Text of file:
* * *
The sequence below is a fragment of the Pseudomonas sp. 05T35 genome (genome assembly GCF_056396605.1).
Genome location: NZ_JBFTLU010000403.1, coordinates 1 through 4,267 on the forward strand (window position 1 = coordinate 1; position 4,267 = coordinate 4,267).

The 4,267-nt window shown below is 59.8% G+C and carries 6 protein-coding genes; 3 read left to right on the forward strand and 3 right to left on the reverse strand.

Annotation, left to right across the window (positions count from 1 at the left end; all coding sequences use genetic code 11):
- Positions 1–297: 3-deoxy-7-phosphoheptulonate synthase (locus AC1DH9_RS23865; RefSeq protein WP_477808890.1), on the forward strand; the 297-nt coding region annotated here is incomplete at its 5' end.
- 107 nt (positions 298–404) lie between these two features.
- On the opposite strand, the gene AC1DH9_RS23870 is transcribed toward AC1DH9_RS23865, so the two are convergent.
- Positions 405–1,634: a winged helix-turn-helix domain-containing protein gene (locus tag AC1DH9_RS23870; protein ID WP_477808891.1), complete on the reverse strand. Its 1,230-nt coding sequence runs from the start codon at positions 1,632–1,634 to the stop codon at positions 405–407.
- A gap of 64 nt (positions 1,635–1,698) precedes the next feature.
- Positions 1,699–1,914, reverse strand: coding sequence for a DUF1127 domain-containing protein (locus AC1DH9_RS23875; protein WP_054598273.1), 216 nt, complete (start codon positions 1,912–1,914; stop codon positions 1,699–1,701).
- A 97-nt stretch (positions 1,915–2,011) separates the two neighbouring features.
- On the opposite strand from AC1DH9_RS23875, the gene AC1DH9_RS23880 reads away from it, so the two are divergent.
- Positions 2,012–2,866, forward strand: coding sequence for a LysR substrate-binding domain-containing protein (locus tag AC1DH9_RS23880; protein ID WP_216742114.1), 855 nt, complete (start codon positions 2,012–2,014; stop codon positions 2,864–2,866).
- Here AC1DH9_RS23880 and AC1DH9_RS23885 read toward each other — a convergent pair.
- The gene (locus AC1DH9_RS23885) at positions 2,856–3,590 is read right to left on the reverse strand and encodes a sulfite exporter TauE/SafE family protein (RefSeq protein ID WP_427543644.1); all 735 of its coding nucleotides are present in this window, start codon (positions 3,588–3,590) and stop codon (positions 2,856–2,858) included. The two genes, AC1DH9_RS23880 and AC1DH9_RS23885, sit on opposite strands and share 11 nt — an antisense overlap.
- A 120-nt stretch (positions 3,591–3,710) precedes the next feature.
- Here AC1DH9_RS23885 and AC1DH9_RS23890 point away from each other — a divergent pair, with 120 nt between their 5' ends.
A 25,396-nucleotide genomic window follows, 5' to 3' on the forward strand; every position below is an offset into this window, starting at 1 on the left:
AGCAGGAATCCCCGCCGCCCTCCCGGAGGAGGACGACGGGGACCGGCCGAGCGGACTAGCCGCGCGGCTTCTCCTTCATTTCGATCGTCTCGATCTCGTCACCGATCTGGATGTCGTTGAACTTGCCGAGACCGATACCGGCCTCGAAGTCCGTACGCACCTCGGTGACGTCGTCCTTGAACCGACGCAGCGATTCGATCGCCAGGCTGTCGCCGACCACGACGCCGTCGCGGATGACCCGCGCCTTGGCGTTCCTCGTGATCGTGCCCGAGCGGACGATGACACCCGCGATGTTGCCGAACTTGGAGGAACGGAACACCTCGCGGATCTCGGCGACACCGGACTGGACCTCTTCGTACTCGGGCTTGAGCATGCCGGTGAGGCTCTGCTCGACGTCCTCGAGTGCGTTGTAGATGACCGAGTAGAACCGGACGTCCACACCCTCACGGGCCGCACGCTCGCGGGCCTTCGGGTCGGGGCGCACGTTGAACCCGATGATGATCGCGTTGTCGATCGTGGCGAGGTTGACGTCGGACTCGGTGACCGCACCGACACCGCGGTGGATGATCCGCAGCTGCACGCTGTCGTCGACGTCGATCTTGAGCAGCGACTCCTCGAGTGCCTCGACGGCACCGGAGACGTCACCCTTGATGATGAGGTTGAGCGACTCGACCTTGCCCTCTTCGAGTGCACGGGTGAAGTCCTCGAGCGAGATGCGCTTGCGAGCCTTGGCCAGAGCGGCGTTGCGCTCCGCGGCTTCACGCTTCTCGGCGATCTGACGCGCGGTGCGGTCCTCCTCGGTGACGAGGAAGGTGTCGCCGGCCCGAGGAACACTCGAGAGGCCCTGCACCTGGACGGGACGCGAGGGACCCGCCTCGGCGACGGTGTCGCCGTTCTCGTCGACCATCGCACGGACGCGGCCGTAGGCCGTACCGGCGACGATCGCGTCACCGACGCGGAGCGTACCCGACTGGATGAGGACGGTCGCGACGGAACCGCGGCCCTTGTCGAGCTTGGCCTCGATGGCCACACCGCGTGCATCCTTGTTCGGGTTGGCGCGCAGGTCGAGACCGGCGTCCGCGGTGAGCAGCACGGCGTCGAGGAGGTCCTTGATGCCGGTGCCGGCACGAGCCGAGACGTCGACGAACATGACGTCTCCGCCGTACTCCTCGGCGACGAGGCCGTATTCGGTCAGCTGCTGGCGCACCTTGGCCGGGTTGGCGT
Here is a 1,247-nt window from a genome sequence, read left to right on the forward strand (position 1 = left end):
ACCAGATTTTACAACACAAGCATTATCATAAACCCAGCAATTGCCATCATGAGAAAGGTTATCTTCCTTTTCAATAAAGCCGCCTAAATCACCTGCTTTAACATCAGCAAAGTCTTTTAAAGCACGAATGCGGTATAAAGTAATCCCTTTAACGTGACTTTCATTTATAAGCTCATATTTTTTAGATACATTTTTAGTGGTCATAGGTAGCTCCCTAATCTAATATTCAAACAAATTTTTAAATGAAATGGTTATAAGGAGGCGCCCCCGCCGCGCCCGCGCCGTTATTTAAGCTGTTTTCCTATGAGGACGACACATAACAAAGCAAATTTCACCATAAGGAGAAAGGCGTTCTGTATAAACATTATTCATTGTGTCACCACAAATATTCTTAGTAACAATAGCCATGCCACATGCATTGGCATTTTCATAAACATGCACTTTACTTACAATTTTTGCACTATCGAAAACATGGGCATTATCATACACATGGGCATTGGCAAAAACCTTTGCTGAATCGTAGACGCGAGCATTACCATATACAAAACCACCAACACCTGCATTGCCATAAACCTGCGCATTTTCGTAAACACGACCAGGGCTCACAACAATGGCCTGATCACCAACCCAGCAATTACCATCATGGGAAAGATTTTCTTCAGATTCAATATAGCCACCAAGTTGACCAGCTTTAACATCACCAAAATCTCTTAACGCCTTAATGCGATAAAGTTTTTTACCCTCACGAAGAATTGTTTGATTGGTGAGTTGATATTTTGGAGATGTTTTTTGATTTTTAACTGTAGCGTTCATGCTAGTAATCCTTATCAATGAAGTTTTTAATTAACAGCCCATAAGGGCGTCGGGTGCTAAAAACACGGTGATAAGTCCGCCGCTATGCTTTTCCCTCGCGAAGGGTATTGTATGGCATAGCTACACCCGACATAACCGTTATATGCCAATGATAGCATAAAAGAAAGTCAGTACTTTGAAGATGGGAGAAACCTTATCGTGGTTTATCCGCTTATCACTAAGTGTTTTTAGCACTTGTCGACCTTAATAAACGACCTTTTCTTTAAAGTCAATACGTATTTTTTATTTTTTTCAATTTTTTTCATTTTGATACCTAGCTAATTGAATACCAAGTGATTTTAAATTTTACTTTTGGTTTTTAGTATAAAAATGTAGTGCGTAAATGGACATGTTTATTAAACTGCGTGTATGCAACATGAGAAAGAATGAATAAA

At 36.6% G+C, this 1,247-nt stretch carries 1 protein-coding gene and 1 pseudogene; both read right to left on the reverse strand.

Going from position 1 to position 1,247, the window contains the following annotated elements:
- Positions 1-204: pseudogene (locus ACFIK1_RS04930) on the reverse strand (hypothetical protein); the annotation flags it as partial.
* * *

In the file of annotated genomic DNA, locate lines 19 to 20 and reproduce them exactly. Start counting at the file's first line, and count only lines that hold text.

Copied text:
AGCAGGAATCCCCGCCGCCCTCCCGGAGGAGGACGACGGGGACCGGCCGAGCGGACTAGCCGCGCGGCTTCTCCTTCATTTCGATCGTCTCGATCTCGTCACCGATCTGGATGTCGTTGAACTTGCCGAGACCGATACCGGCCTCGAAGTCCGTACGCACCTCGGTGACGTCGTCCTTGAACCGACGCAGCGATTCGATCGCCAGGCTGTCGCCGACCACGACGCCGTCGCGGATGACCCGCGCCTTGGCGTTCCTCGTGATCGTGCCCGAGCGGACGATGACACCCGCGATGTTGCCGAACTTGGAGGAACGGAACACCTCGCGGATCTCGGCGACACCGGACTGGACCTCTTCGTACTCGGGCTTGAGCATGCCGGTGAGGCTCTGCTCGACGTCCTCGAGTGCGTTGTAGATGACCGAGTAGAACCGGACGTCCACACCCTCACGGGCCGCACGCTCGCGGGCCTTCGGGTCGGGGCGCACGTTGAACCCGATGATGATCGCGTTGTCGATCGTGGCGAGGTTGACGTCGGACTCGGTGACCGCACCGACACCGCGGTGGATGATCCGCAGCTGCACGCTGTCGTCGACGTCGATCTTGAGCAGCGACTCCTCGAGTGCCTCGACGGCACCGGAGACGTCACCCTTGATGATGAGGTTGAGCGACTCGACCTTGCCCTCTTCGAGTGCACGGGTGAAGTCCTCGAGCGAGATGCGCTTGCGAGCCTTGGCCAGAGCGGCGTTGCGCTCCGCGGCTTCACGCTTCTCGGCGATCTGACGCGCGGTGCGGTCCTCCTCGGTGACGAGGAAGGTGTCGCCGGCCCGAGGAACACTCGAGAGGCCCTGCACCTGGACGGGACGCGAGGGACCCGCCTCGGCGACGGTGTCGCCGTTCTCGTCGACCATCGCACGGACGCGGCCGTAGGCCGTACCGGCGACGATCGCGTCACCGACGCGGAGCGTACCCGACTGGATGAGGACGGTCGCGACGGAACCGCGGCCCTTGTCGAGCTTGGCCTCGATGGCCACACCGCGTGCATCCTTGTTCGGGTTGGCGCGCAGGTCGAGACCGGCGTCCGCGGTGAGCAGCACGGCGTCGAGGAGGTCCTTGATGCCGGTGCCGGCACGAGCCGAGACGTCGACGAACATGACGTCTCCGCCGTACTCCTCGGCGACGAGGCCGTATTCGGTCAGCTGCTGGCGCACCTTGGCCGGGTTGGCGT
Here is a 1,247-nt window from a genome sequence, read left to right on the forward strand (position 1 = left end):